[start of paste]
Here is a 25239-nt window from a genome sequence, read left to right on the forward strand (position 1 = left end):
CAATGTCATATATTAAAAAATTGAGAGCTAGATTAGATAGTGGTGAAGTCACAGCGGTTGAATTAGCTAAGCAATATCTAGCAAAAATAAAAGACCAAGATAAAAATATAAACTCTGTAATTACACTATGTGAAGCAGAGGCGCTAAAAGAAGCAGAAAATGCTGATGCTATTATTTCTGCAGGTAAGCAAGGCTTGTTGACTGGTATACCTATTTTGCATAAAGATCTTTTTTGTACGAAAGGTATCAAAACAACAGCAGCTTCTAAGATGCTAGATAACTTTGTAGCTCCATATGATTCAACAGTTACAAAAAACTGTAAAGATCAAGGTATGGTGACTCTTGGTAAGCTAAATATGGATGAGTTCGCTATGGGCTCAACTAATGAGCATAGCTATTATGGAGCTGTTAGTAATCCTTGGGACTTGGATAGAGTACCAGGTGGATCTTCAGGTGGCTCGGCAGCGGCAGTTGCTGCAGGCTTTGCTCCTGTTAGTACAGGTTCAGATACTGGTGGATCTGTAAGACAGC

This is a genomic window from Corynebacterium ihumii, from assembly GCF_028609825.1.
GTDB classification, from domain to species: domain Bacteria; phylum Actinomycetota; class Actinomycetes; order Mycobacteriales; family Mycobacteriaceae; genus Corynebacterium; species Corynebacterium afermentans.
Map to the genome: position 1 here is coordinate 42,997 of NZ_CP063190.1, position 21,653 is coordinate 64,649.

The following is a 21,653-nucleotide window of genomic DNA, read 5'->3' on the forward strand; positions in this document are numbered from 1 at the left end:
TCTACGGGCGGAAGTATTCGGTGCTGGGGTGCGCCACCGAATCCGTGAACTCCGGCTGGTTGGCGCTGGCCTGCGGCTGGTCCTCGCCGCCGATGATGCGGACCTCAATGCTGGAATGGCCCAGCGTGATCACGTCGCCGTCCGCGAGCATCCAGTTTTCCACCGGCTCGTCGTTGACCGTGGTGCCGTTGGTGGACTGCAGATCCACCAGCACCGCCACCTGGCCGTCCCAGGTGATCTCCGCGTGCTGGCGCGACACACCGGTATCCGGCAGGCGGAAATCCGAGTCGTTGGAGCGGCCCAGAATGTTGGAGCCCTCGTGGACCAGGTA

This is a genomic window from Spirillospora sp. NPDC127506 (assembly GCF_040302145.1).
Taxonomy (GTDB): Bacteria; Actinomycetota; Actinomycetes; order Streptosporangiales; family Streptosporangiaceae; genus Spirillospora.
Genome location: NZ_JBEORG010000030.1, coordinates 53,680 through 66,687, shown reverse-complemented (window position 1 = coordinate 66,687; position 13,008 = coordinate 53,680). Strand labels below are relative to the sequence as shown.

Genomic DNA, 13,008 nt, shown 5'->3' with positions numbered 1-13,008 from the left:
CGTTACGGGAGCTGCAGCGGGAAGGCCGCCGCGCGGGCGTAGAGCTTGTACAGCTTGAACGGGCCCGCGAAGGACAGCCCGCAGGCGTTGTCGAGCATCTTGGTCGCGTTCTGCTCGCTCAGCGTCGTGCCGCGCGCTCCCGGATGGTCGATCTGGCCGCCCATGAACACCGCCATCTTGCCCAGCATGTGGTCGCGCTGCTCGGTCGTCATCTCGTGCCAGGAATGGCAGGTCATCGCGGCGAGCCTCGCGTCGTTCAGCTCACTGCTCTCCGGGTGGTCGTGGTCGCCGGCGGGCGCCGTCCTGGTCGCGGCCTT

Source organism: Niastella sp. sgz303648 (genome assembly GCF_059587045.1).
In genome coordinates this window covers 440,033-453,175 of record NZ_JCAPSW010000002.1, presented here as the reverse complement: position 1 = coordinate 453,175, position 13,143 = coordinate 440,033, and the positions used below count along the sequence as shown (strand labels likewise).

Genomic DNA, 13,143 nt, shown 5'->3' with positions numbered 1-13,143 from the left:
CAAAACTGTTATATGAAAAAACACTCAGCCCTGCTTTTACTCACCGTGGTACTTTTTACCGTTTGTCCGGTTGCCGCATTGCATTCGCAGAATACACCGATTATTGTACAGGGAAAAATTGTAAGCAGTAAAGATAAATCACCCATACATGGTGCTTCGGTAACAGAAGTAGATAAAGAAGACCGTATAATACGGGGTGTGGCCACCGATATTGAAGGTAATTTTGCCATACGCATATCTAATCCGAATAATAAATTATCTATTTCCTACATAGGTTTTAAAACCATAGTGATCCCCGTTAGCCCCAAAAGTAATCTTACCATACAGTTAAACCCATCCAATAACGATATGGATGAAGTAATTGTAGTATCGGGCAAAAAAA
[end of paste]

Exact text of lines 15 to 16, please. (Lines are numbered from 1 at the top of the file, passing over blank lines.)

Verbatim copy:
Genomic DNA, 13,143 nt, shown 5'->3' with positions numbered 1-13,143 from the left:
CAAAACTGTTATATGAAAAAACACTCAGCCCTGCTTTTACTCACCGTGGTACTTTTTACCGTTTGTCCGGTTGCCGCATTGCATTCGCAGAATACACCGATTATTGTACAGGGAAAAATTGTAAGCAGTAAAGATAAATCACCCATACATGGTGCTTCGGTAACAGAAGTAGATAAAGAAGACCGTATAATACGGGGTGTGGCCACCGATATTGAAGGTAATTTTGCCATACGCATATCTAATCCGAATAATAAATTATCTATTTCCTACATAGGTTTTAAAACCATAGTGATCCCCGTTAGCCCCAAAAGTAATCTTACCATACAGTTAAACCCATCCAATAACGATATGGATGAAGTAATTGTAGTATCGGGCAAAAAAA